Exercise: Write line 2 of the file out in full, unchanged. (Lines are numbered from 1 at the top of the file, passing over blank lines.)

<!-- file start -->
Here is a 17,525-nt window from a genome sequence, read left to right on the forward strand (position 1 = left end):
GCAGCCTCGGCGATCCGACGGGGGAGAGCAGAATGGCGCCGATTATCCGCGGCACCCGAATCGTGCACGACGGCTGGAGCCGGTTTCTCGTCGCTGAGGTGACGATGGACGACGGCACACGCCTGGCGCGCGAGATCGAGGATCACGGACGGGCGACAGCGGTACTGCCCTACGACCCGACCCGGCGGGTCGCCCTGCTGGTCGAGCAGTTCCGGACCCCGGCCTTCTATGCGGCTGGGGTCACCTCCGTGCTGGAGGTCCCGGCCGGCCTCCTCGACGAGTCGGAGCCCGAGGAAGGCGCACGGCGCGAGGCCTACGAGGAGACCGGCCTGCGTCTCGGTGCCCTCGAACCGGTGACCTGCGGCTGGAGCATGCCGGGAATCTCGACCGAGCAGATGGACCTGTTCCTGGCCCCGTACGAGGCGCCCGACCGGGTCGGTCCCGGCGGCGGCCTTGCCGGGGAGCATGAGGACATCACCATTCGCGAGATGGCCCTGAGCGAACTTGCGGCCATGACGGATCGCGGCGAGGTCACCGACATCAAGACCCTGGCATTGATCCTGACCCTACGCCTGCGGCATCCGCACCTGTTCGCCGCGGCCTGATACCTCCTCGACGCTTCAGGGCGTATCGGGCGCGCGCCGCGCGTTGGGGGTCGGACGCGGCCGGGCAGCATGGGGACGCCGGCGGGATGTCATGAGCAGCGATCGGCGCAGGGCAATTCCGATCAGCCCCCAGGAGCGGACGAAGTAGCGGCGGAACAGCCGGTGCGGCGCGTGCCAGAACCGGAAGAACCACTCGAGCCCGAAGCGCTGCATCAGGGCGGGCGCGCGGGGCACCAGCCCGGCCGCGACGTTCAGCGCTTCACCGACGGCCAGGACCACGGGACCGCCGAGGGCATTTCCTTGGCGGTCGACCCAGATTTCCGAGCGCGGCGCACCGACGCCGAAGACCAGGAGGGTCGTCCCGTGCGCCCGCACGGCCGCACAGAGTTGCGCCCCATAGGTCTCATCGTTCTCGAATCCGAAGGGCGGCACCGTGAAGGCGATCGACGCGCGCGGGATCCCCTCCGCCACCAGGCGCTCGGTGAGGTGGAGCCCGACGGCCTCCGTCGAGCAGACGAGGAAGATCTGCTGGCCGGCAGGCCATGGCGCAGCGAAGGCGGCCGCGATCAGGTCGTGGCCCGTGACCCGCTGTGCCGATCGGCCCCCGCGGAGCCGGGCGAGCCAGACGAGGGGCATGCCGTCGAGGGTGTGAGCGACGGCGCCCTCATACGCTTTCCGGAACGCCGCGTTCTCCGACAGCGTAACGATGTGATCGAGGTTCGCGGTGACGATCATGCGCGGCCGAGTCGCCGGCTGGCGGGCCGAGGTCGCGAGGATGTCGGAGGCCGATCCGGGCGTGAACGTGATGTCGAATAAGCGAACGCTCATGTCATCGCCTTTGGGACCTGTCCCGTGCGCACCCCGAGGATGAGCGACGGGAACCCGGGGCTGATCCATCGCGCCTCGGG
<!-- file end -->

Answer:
GCAGCCTCGGCGATCCGACGGGGGAGAGCAGAATGGCGCCGATTATCCGCGGCACCCGAATCGTGCACGACGGCTGGAGCCGGTTTCTCGTCGCTGAGGTGACGATGGACGACGGCACACGCCTGGCGCGCGAGATCGAGGATCACGGACGGGCGACAGCGGTACTGCCCTACGACCCGACCCGGCGGGTCGCCCTGCTGGTCGAGCAGTTCCGGACCCCGGCCTTCTATGCGGCTGGGGTCACCTCCGTGCTGGAGGTCCCGGCCGGCCTCCTCGACGAGTCGGAGCCCGAGGAAGGCGCACGGCGCGAGGCCTACGAGGAGACCGGCCTGCGTCTCGGTGCCCTCGAACCGGTGACCTGCGGCTGGAGCATGCCGGGAATCTCGACCGAGCAGATGGACCTGTTCCTGGCCCCGTACGAGGCGCCCGACCGGGTCGGTCCCGGCGGCGGCCTTGCCGGGGAGCATGAGGACATCACCATTCGCGAGATGGCCCTGAGCGAACTTGCGGCCATGACGGATCGCGGCGAGGTCACCGACATCAAGACCCTGGCATTGATCCTGACCCTACGCCTGCGGCATCCGCACCTGTTCGCCGCGGCCTGATACCTCCTCGACGCTTCAGGGCGTATCGGGCGCGCGCCGCGCGTTGGGGGTCGGACGCGGCCGGGCAGCATGGGGACGCCGGCGGGATGTCATGAGCAGCGATCGGCGCAGGGCAATTCCGATCAGCCCCCAGGAGCGGACGAAGTAGCGGCGGAACAGCCGGTGCGGCGCGTGCCAGAACCGGAAGAACCACTCGAGCCCGAAGCGCTGCATCAGGGCGGGCGCGCGGGGCACCAGCCCGGCCGCGACGTTCAGCGCTTCACCGACGGCCAGGACCACGGGACCGCCGAGGGCATTTCCTTGGCGGTCGACCCAGATTTCCGAGCGCGGCGCACCGACGCCGAAGACCAGGAGGGTCGTCCCGTGCGCCCGCACGGCCGCACAGAGTTGCGCCCCATAGGTCTCATCGTTCTCGAATCCGAAGGGCGGCACCGTGAAGGCGATCGACGCGCGCGGGATCCCCTCCGCCACCAGGCGCTCGGTGAGGTGGAGCCCGACGGCCTCCGTCGAGCAGACGAGGAAGATCTGCTGGCCGGCAGGCCATGGCGCAGCGAAGGCGGCCGCGATCAGGTCGTGGCCCGTGACCCGCTGTGCCGATCGGCCCCCGCGGAGCCGGGCGAGCCAGACGAGGGGCATGCCGTCGAGGGTGTGAGCGACGGCGCCCTCATACGCTTTCCGGAACGCCGCGTTCTCCGACAGCGTAACGATGTGATCGAGGTTCGCGGTGACGATCATGCGCGGCCGAGTCGCCGGCTGGCGGGCCGAGGTCGCGAGGATGTCGGAGGCCGATCCGGGCGTGAACGTGATGTCGAATAAGCGAACGCTCATGTCATCGCCTTTGGGACCTGTCCCGTGCGCACCCCGAGGATGAGCGACGGGAACCCGGGGCTGATCCATCGCGCCTCGGG